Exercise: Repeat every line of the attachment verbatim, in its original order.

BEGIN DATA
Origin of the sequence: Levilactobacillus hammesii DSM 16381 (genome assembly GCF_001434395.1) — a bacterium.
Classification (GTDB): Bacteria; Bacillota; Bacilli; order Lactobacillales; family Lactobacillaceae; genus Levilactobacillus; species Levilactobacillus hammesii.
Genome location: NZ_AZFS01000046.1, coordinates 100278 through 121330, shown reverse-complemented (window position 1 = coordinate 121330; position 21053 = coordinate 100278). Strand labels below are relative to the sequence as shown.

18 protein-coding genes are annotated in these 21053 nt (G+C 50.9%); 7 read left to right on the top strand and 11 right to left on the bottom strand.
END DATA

Origin of the sequence: Levilactobacillus hammesii DSM 16381 (genome assembly GCF_001434395.1) — a bacterium.
Classification (GTDB): Bacteria; Bacillota; Bacilli; order Lactobacillales; family Lactobacillaceae; genus Levilactobacillus; species Levilactobacillus hammesii.
Genome location: NZ_AZFS01000046.1, coordinates 100278 through 121330, shown reverse-complemented (window position 1 = coordinate 121330; position 21053 = coordinate 100278). Strand labels below are relative to the sequence as shown.

18 protein-coding genes are annotated in these 21053 nt (G+C 50.9%); 7 read left to right on the top strand and 11 right to left on the bottom strand.